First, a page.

I liked that the bridge had signs counting as you progressed. That always helps me know I moving forward and closer than I was before. I found it helpful to see signs count 1 – 5 with a timemat in the middle to click in your time.
I did it – I made it to 1st avenue. I knew there was an ACS group cheering there. I was searching on the left and right for them – I found them on the right side. I waved and kept moving!
Next goal was to get to 18-20 miles, where I had run up to during training. I knew it started hurting around then, but I knew what to expect. I ran on the left side of 1st avenue. I knew I had friends along the way and that I would see many familiar faces that I didn’t even know would be there! I loved seeing everyone – waved and kept it moving! I listened to my music on the right side and waved/listened and smiled at the crowd on my left.
One of the ACS coaches (the awesome Lesley) gave a great tip to the participants the day before the race. She said that no matter how much it hurts during the race, just SMILE. If you smile, the person you are looking at will smile back at you and you will feel better. OK I thought – but I always smile. I always forget this until I am in the actual moment, but sometimes you don’t want to smile! In the midst of your legs hurting and people cheering for you, you want to crawl under a rock where no one knows your name. However, when you are hurting, during the New York City marathon with your name on the shirt, the last thing you want to do is smile. I think I have had many nightmares like this. So smiling and waving at the crowd, when it started to/and continued to hurt was a big challenge for me.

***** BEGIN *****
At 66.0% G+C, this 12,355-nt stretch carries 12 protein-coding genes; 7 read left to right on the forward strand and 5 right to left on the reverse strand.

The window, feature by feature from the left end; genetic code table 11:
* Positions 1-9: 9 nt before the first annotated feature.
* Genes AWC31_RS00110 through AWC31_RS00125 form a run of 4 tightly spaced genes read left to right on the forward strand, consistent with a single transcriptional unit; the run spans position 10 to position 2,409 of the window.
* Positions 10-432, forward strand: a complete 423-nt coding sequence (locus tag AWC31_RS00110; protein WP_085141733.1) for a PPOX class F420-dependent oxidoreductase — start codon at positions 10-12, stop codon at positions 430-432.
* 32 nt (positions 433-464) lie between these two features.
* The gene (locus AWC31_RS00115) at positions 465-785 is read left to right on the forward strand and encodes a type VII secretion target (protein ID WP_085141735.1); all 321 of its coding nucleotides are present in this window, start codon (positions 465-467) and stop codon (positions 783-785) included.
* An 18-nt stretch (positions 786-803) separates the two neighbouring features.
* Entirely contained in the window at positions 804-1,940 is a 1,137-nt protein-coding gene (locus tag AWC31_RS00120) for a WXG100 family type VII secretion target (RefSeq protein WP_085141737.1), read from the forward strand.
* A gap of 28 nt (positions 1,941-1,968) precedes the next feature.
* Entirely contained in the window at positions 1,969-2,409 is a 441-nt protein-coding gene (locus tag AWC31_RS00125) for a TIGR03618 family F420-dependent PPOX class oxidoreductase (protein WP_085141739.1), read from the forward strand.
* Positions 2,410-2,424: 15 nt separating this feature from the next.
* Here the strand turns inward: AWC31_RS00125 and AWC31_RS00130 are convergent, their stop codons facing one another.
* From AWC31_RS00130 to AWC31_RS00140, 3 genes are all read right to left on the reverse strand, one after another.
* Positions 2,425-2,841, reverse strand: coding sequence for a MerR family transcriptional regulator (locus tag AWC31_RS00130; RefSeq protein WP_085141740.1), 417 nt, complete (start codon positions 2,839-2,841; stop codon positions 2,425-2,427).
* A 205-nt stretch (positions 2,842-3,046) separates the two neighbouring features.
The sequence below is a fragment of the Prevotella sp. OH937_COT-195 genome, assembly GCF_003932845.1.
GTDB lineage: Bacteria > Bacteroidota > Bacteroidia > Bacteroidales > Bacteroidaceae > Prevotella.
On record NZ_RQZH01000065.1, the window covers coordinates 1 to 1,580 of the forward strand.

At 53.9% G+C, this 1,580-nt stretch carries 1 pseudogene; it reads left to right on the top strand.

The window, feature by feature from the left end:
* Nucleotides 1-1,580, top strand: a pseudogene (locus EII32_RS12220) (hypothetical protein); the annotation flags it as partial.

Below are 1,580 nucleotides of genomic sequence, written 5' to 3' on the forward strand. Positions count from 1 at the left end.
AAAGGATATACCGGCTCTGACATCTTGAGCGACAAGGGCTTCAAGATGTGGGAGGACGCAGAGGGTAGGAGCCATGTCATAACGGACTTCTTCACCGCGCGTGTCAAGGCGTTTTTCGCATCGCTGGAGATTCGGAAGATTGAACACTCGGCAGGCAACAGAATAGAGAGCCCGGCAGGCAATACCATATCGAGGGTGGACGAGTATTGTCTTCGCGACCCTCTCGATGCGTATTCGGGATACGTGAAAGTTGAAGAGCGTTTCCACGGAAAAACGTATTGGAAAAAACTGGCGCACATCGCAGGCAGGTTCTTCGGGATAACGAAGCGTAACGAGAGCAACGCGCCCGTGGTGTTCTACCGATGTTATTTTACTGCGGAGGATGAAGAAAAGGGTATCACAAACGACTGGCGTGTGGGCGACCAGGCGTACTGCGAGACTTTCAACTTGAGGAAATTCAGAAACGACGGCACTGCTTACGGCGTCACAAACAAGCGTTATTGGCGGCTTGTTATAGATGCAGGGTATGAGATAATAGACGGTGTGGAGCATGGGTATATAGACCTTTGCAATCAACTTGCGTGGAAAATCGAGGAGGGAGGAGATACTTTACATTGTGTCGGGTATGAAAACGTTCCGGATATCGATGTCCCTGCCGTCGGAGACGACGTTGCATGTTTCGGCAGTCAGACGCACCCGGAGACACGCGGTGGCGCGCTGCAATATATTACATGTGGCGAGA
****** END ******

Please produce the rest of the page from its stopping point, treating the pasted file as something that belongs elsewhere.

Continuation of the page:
I carried this with me throughout the race. My automatic response to pain would be to tell myself it is okay, breathe and smile. I had every reason in the word to smile. Life was great … I was running the NYC Marathon (which I had been training for since last summer) with all my friends, as a coach and part of the American Cancer Society team raising money to fund a cure for cancer, with everyone cheering for me and yelling my name, with my family running throughout the boroughs to see me, on a beautiful day where I had the physical ability to run – just SMILE I thought!
I saw some Physique 57 friends in the 90s and 1st and was so excited! I got a hug and kept going! I saw alot of random friends along the way on 1st that I yelled and waved when I saw – so awesome seeing everyone so excited to see me!